Computer use by children will not go away anytime soon. In fact, chances are it will increase. But that doesn’t necessarily mean that children are doomed to eye problems resulting from looking at computer screens too much. In fact, some positives do exist. This article will explore those positives, create awareness of the potential negatives and look at how to help make sure young eyes healthy.
The Possible Positives
Computers actually provide a terrific way to supplement children’s education and learning. In fact, recent research shows that computer use can increase a young child’s readiness for school. The U.S. Department of Commerce also says that computer use by school-age children benefits academic growth, increases communication skills, expands their world view and promotes creativity. So at least to some extent, computer use can actually be beneficial.
The Potential Negatives
Too much of any good thing can become a negative, and computer use by children is no exception. Excessive use of computers can lead to a greater risk of ergonomic problems as well as computer vision syndrome. In addition, many eye care practitioners agree that “prolonged computer use among children puts them at risk for progressive myopia.” In other words, too much computer use can potentially harm a child’s vision and physical health in more ways that you might realize.
And because children are, well, children, their often limited degree of self-awareness causes them to tolerate discomfort (such as those caused by struggles with vision and uncomfortable physical conditions) to the point of near exhaustion. Children are also very adaptable, which means they often do not think of changing their environment to achieve more comfort. This means they will tolerate things like blurred vision and dry eyes due to infrequent blinking for longer than is necessary and healthy.
A significant factor contributing to ergonomic issues with children stems from the fact that children often use the same computer work stations that adults use. Since children are not the same size as adults, this results in problems from improper viewing angle, difficulty reaching the keyboard and dangling feet. This can lead to headaches from eye strain as well as well as back discomfort, among other problems.
Yet another factor that can lead to vision problems for children stems from non-optimal lighting. Lighting levels for proper computer use actually need to be about half that of the lighting normally found in the classroom. Too much light can lead to eye problems caused by having to rapidly and constantly adjust to various light levels.
Protecting Children’s Eyes in a Digital Age
Fortunately, following some simple guidelines can allow children to reap the benefits of computer use without suffering from lifelong vision and other problems.
- Make sure children receive yearly eye examinations. Some schools still provide a basic eye examination, but children really need a comprehensive check by an ophthalmologist who can not only check for refractive correction but also for vision-related learning problems.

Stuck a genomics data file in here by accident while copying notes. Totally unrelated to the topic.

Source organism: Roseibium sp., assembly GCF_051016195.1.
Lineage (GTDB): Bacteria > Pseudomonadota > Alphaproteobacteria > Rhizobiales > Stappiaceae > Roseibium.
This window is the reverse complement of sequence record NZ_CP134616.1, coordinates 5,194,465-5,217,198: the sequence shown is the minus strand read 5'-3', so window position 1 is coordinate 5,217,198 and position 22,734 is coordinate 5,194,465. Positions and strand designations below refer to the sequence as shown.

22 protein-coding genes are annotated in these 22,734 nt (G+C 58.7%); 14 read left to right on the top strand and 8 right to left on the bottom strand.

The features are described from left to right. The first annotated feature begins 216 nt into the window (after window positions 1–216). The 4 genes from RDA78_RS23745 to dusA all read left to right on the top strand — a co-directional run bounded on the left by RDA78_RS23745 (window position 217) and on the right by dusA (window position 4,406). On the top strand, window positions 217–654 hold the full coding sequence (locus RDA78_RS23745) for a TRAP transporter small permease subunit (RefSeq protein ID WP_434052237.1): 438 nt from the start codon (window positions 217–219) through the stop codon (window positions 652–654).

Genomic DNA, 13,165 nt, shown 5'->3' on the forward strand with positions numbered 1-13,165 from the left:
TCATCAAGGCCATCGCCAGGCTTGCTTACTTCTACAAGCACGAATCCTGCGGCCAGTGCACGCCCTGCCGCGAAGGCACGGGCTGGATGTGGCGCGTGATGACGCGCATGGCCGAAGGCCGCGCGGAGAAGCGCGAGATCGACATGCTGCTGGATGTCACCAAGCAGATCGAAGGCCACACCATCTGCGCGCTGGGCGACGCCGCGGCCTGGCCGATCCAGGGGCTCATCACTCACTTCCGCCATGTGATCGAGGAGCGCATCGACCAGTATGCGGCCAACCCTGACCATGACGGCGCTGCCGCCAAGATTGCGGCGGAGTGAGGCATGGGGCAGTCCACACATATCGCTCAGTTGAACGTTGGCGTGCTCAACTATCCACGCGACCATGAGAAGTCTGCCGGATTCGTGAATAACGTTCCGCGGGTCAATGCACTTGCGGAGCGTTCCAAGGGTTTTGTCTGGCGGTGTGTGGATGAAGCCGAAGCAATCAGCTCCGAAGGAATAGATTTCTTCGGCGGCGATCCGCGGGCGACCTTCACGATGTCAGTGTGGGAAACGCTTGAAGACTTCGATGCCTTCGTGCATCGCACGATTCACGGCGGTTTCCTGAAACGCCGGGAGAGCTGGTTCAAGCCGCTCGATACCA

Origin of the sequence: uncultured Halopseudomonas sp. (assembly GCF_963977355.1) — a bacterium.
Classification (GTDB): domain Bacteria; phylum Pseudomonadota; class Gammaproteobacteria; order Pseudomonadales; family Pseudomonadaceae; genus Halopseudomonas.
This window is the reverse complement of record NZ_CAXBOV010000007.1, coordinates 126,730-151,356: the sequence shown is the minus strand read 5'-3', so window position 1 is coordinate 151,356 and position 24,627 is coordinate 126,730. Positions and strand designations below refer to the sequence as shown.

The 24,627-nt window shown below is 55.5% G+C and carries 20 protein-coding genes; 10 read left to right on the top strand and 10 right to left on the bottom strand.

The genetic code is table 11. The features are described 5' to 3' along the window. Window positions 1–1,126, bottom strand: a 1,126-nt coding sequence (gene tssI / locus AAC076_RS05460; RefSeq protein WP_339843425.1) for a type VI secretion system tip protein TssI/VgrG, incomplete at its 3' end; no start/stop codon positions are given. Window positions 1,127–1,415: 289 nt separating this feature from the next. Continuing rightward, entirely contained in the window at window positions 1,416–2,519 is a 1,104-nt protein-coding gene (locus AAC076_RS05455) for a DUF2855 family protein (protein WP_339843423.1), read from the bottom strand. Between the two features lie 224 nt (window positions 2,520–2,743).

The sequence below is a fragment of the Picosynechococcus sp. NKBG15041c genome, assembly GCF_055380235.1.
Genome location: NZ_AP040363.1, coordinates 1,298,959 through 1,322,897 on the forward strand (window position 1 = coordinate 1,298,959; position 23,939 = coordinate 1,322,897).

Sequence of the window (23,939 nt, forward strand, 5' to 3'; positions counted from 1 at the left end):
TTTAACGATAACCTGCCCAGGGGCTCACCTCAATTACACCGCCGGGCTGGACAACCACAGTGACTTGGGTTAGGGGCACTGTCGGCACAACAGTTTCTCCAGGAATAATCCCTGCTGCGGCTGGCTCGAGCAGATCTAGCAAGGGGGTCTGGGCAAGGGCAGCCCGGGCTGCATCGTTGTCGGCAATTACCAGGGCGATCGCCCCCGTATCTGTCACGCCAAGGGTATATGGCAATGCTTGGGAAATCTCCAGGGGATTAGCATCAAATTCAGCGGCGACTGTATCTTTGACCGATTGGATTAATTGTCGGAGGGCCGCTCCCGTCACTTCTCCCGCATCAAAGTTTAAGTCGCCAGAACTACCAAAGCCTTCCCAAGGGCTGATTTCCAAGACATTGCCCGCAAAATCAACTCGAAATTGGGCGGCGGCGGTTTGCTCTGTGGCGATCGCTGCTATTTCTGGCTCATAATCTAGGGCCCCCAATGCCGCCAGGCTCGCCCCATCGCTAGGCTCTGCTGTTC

- Monitor and limit computer use. Taking a 10-minute break for every hour of screen time is the minimum along with standing & stretching periodically as well. The Mayo Clinic provides a variety of helpful tips for monitoring and limiting children’s screen time, which is most likely more than you realize.
- Adjust ergonomic settings for children. To reduce the chance of computer vision and ergonomic problems in children, make sure children are seated with a “neutral posture.” In addition, realize that because children are smaller than adults, adjusting things such as chair height and viewing angle is often necessary to reduce eye strain and glare.
- Find ways to reduce glare on the computer screen. In addition to changing screen angle, glare on a computer screen can be minimized by adjusting room lighting. In addition, avoid having windows directly visible when sitting in front of a monitor and reduce the amount of overall lighting in the room if possible.
- Get involved. Knowing how much screen time a child gets daily and balancing that with appropriate physical and other activities is a great start to making sure children are healthy. Additional ways to get involved include spending time on the computer with your child, knowing what sites your child is viewing, and encouraging children to interact with friends at the computer whenever possible.
- Know the signs of vision problems. Frequent squinting, eye rubbing and red eyes are common indications of vision problems in children. In addition, complaints of blurred vision, headaches and eye fatigue as well as avoidance of reading and computer work can indicate problems as well.
Computer use by children is here to stay with the potential problems of this usage further enhanced by video games and television. Fortunately, clear steps such as those above exist to mitigate and even eliminate in some cases, the negative impact on children’s vision and overall health. In addition, further research is encouraged that will hopefully increase the potential positives and decrease the potential negatives even more significantly.